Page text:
Three years ago, Le Foll and his team at CAMH launched the Alcohol Research and Treatment Clinic, funded by the Ministry of Health, to improve access to and research on various pharmacotherapies for alcohol misuse. In the future, Le Foll says his clinic plans to reach out to family practitioners to raise awareness and comfort levels in prescribing anti-craving medications for alcohol addiction. 

Improving the health care response to alcohol addiction          

For the most part, in Canada, people who are addicted to alcohol have few treatment options.

Specialized rehabilitation centres are few and far between. “Their waiting lists are long,” says Kahan. Expanding access to such centres may help, but these programs alone can’t solve the problem of alcohol addiction.

For one, the centres are often far from peoples’ homes and patients can be reluctant about opening up about their addiction to a new provider. “For many patients, their family doctor is who they’re comfortable with, and they don’t necessarily want to start all over again with someone new who they don’t know,” explains Didier Jutras-Aswad, psychiatrist and director of addiction psychiatry at the University of Montreal Hospital Centre.

Most specialized treatment centres also don’t have providers who are trained in wider mental health diagnosis and treatment, Jutras-Aswad adds – which is a problem considering alcohol addiction can often be related to other conditions like depression or post-traumatic stress disorder.

There have been gradual improvements. In Ontario, the CAMH Integrated Care Pathway was launched in 2013 to provide both pharmacotherapy and cognitive behaviour therapy for depression and alcohol addiction at the same time. This fall, the integrated treatment program will launch at one family health team and two more hospitals in Ontario.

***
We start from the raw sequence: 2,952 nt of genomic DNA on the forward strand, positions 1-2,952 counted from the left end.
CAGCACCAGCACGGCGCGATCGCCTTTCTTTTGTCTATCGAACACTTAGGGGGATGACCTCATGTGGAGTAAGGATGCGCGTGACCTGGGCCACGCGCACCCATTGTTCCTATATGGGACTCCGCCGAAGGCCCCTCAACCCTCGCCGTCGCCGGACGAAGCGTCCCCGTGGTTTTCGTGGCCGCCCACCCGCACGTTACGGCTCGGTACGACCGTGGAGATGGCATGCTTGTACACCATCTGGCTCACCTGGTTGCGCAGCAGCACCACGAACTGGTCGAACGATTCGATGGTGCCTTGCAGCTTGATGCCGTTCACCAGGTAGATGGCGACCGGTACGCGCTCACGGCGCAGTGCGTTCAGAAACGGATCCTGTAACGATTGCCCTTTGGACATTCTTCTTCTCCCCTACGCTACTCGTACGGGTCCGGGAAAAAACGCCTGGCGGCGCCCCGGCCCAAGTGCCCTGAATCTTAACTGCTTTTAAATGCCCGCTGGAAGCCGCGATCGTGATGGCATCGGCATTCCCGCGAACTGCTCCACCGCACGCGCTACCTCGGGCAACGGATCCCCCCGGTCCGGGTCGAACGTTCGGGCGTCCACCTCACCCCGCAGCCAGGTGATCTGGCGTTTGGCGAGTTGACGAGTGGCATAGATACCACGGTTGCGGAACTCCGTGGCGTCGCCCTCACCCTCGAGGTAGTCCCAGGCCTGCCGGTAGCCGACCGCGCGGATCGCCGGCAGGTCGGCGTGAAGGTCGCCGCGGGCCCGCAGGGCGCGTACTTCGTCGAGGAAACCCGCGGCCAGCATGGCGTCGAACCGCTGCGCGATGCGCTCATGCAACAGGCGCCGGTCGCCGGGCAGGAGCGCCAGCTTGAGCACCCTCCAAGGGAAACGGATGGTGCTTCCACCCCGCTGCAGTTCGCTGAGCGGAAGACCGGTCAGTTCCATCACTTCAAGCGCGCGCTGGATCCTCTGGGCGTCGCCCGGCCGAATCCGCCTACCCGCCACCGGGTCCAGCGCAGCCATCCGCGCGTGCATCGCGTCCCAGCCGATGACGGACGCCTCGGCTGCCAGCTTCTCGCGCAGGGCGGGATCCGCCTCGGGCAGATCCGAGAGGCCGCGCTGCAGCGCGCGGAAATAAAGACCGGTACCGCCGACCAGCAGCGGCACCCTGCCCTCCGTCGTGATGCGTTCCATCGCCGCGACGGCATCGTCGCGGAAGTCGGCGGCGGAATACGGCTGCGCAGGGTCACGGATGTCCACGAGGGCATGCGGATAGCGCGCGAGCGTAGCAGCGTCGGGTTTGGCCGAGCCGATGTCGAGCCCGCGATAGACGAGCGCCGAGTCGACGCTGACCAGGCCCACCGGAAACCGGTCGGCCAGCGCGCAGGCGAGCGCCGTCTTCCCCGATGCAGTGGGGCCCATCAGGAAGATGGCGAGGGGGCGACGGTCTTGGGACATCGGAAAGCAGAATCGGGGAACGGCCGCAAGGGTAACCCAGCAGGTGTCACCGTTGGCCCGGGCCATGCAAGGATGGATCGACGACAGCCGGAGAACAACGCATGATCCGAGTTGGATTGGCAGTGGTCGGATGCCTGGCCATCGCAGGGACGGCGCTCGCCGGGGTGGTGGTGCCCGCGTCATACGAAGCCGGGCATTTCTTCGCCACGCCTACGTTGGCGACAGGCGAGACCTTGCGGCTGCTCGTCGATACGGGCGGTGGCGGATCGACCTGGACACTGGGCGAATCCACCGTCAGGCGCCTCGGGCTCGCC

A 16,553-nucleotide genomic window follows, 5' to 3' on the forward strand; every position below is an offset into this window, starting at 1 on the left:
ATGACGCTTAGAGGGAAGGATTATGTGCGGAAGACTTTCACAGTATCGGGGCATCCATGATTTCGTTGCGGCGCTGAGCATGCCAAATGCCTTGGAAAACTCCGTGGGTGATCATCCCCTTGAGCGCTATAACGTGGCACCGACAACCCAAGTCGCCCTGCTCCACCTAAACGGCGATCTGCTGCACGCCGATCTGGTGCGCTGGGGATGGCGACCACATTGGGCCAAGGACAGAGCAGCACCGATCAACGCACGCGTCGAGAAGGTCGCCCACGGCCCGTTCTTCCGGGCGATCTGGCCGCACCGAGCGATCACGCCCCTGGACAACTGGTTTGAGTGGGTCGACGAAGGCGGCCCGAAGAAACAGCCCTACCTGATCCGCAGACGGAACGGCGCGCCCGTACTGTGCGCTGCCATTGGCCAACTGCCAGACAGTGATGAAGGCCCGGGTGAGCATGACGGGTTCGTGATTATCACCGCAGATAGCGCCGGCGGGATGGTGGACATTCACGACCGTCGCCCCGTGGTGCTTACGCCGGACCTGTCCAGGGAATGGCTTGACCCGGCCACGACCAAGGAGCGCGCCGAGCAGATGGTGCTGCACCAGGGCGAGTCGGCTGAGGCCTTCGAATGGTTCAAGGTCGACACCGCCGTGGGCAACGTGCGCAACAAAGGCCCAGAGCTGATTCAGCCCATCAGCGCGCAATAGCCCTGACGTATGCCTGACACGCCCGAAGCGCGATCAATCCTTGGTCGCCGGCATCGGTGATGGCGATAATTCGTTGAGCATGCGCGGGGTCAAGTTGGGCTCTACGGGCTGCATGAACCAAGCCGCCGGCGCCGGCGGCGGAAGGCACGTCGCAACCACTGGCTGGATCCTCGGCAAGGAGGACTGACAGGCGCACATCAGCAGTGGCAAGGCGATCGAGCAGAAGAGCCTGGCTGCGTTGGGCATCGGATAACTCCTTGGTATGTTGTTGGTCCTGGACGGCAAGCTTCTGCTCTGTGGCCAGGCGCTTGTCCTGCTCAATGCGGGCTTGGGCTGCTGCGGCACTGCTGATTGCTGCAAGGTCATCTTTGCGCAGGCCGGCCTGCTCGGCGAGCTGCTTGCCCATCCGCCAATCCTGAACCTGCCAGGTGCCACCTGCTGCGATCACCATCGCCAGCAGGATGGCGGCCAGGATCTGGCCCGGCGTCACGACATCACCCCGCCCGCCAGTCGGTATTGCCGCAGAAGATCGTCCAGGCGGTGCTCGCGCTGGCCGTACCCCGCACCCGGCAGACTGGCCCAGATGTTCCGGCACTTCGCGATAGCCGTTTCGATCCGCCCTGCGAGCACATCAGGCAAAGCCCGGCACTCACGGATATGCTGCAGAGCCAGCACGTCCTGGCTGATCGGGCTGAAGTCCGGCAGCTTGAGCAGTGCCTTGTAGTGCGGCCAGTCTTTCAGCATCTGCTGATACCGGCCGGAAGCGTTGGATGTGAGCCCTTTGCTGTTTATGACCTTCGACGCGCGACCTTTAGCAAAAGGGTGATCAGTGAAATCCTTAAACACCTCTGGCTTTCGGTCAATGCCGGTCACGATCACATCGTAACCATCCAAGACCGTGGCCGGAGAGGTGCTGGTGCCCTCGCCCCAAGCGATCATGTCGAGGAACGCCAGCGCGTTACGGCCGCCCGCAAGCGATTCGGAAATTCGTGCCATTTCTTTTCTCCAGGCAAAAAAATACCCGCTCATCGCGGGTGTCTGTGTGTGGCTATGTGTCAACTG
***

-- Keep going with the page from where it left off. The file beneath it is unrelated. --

In Alberta, in addition to promoting screening and brief interventions, the province is working to improve access to addiction counselling in communities, either through training family doctors or organizing counsellors to routinely visit primary care offices, says Calhoun.

For those who work with people struggling with alcohol cravings, much more needs to be done, however. Most family medicine doctors don’t receive adequate education and training in addiction care. In many provinces, including Ontario, there are no province-wide incentives or supports to increase the low alcohol screening rates. And whether people are seeking help at the primary care level or in specialized treatment centres, anti-craving drugs too often aren’t prescribed and aren’t funded through most provincial drug benefit formularies.

These many barriers led Spithoff and colleague Suzanne Turner to call the health system’s failure to address at-risk drinking and alcohol addiction a “travesty” in the Canadian Medical Association Journal.

Le Foll agrees. The preponderance of alcohol use disorders, he says, “is like a health care emergency that has been here for many years,” one that health providers too often think they can’t change. “It’s not something that is a given; it’s something we can act on.”

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  1. Kay Maude

    My son recently lost his battle with alcohol. He was only 32 years old. He struggled for many years to beat it on his own, and then finally at wits end, agreed to go to a treatment facility. His program was based on the twelve steps which we knew might be a struggle for him, but there didn’t seem to be any other options. As an atheist, he could never buy in to the God thing, even of his own making, and the twelve steps themselves seemed to add to his shame.
    We were hopeful that the resident Psychiatrist would recommend some changes to his medication for depression and insomnia, and that his obvious sleep apnea would be diagnosed and treated. He saw the doctor only once, and that was to confirm what we already knew: our son was an alcoholic.
    He attended the program for five months and did his very best. When he finally left the counsellors told us they were worried about him, but they had no advice other than to try to “work the program” I would have given anything to be offered the hope that medication might have helped, if only just a little. In the end, we believe it was his shame of his disease, and his hopelesne to overcome it by willing it away.
    I am so angry that the stigma still exist on this disease. It keeps its victims hiding out in their AA meetings, trying to protect their anonymity instead of raising their voice and demanding the research and care they deserve. No wonder our prisons and homeless shelters are full of alcoholics.